Item description for The Quest of the Historical Jesus: A Critical Study of Its Progress from Reimarus to Wrede (The Albert Schweitzer Library) by Albert Schweitzer, Delbert R. Hillers & F. Crawford Burkitt...
In the last decades of the eighteenth century, old arguments about what constituted true Christianity resumed with the newly refined tools and methods of linguistics, history, and comparative literature. The most sensitive questions sought to probe through the centuries and discover the original Jesus. Why, scholars asked, is the New Testament silent about most of Jesus's life? Why didn't Paul say more about the life of Jesus? To what extent was Jesus Jewish? How significant were the differences among the Gospels? What evidence could be trusted and what views justified? As scholars sought to discover and describe what they thought the "true" Jesus might be, they proved that Jesus could be many things.
In this broad survey of the efforts to establish, amend, or deny the historical Jesus, Albert Schweitzer presents the history of a debate about what mattered most to millions of people: If God had entered human history, what could history tell about it? Throughout the course of this heated and prolonged dispute, one retelling of the life of Jesus followed another, enjoying--in Schweitzer's phrase--"the immortality of revised editions."
Lesser writers might consider differences of opinion as signs of a hopeless enterprise, but Schweitzer instead finds immense value in the differences. Approaches and conclusions may differ, he concludes, but the quest for the historical Jesus has provided ample testimony to the importance of the effort and the rewards of the experience.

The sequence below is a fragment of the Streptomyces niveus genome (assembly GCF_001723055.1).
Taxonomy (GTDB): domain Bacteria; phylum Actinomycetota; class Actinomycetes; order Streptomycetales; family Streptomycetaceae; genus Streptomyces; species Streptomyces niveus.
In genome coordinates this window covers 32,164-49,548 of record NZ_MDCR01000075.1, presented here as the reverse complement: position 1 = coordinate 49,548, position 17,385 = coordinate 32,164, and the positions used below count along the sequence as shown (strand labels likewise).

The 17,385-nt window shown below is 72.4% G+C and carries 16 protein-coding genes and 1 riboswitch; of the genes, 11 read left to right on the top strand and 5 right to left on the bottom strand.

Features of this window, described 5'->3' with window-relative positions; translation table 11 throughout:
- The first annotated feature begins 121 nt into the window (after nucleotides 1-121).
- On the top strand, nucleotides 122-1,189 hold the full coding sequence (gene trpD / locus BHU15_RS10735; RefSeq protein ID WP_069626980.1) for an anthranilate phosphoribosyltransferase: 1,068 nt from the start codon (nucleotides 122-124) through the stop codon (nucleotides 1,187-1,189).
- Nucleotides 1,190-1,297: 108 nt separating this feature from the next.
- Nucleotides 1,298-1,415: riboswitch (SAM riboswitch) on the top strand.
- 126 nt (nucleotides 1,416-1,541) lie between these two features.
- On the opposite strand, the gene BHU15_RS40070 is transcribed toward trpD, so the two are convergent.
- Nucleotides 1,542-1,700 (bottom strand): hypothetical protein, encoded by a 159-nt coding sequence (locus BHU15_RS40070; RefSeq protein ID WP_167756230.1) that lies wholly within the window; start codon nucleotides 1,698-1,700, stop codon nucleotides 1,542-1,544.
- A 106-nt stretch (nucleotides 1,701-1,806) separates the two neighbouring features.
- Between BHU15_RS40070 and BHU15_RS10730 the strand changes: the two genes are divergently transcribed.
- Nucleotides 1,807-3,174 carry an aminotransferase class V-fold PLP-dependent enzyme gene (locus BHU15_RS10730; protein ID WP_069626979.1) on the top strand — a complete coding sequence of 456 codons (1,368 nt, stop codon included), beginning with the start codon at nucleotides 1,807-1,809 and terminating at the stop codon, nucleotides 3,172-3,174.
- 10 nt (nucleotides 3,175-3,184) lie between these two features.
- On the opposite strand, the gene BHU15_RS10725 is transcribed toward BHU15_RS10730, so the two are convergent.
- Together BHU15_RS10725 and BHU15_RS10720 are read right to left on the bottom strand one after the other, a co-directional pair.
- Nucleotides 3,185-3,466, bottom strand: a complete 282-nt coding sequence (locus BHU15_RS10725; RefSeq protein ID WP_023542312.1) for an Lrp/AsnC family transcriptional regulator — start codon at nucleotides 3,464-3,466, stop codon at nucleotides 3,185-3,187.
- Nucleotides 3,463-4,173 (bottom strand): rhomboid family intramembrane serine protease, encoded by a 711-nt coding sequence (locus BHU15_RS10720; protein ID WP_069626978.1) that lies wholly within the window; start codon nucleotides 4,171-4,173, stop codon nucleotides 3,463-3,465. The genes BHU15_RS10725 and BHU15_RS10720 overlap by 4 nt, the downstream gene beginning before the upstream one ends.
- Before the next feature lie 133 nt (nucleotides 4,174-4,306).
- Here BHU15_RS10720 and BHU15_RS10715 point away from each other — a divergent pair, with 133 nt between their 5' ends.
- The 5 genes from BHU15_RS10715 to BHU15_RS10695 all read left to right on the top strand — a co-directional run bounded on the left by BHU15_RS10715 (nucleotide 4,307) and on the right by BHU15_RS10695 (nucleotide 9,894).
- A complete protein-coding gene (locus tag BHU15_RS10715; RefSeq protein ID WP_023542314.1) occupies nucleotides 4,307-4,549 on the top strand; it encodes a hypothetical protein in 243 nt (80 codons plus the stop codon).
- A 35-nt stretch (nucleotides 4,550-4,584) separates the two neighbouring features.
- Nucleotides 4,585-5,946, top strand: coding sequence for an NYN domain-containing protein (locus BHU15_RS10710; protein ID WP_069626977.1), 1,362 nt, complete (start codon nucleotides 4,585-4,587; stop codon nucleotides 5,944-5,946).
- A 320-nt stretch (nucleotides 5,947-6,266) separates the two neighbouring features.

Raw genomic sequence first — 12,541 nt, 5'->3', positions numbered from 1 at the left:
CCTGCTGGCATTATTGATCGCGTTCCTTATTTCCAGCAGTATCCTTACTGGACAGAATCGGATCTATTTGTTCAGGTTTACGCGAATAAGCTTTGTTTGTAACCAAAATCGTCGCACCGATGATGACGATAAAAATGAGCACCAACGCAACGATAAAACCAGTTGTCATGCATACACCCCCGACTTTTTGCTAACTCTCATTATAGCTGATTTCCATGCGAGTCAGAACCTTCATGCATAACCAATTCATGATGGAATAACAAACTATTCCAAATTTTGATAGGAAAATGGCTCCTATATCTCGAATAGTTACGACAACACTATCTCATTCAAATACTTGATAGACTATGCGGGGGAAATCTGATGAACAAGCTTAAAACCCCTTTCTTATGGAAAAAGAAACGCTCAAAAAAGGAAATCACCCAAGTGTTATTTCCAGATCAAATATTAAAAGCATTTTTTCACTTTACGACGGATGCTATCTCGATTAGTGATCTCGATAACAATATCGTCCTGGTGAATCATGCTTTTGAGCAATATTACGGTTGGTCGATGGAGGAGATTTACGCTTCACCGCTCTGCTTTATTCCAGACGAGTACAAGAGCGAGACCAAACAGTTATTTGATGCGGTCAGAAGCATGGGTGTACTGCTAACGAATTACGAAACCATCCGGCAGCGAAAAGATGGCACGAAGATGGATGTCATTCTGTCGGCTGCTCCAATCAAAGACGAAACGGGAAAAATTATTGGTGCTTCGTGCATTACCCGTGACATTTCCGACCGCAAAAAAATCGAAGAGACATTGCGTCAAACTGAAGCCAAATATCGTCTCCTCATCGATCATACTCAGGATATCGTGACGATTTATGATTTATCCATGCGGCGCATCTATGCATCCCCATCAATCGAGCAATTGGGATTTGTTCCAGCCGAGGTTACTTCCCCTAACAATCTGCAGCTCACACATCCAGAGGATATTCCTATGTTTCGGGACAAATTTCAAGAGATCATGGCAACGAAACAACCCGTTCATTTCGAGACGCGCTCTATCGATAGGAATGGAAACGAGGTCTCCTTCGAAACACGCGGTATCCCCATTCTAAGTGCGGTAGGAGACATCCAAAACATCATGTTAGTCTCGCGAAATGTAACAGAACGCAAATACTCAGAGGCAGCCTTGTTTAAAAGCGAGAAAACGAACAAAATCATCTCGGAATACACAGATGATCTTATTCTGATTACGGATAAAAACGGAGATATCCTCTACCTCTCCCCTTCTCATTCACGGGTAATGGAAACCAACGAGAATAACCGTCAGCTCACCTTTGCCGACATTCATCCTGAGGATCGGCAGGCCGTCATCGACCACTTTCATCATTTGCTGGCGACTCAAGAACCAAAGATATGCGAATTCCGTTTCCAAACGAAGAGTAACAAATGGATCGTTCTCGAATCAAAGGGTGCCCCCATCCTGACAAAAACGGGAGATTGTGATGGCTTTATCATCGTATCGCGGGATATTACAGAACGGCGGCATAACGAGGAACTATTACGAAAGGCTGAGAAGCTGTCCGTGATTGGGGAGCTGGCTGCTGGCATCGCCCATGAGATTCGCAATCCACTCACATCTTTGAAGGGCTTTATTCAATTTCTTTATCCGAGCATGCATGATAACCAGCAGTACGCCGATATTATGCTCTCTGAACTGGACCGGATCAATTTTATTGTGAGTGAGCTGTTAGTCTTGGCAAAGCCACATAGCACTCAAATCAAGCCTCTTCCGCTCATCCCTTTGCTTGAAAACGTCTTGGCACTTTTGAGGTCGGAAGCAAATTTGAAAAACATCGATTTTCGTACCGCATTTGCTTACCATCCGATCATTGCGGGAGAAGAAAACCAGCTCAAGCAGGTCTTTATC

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Studio: The Johns Hopkins University Press
Est. Packaging Dimensions: Length: 7.96" Width: 6.16" Height: 1.08" Weight: 1.1 lbs.
Release Date Apr 19, 1998
Publisher The Johns Hopkins University Press
ISBN 0801859344 ISBN13 9780801859342
Availability 72 units. Availability accurate as of Sep 26, 2017 01:48.
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More About Albert Schweitzer, Delbert R. Hillers & F. Crawford Burkitt
Albert Schweitzer (1875-1965) won the Nobel Peace Prize in 1952. While still a young man he demonstrated extraordinary abilities in a wide range of pursuits, including science, theology, and music. In 1908 he published his magisterial study of the life and works of Johann Sebastian Bach. He studied medicine from 1905 to 1913 at the University of Strasbourg, then founded a hospital in French Equatorial Africa, where he spent most of the remainder of his life. Schweitzer used his Nobel Prize stipend to expand the hospital and to build a leper colony. His book The Primeval Forest is also available from Johns Hopkins.
Albert Schweitzer was born in 1875 and died in 1965.
Albert Schweitzer has published or released items in the following series...
Reviews - What do customers think about The Quest of the Historical Jesus: A Critical Study of Its Progress from Reimarus to Wrede (The Albert Schweitzer Library)?
Orthodox Point of View Apr 23, 2008
I am surprised the reviews are so one-sided over such a controversial subject matter. Let me provide an orthodox counterview.
Schweitzer spends 18 chapters going through various Germanic attempts at trying to remove all miracle and supernatural content within the Gospel texts while maintaining some coherent historical documentation that corrects the historical record.
The elimination of miracle and the requisite substitution of storyline from the imaginations of these men to fill the gaps leave Schweitzer to admit in more than one instance the ridiculousness of the "new history".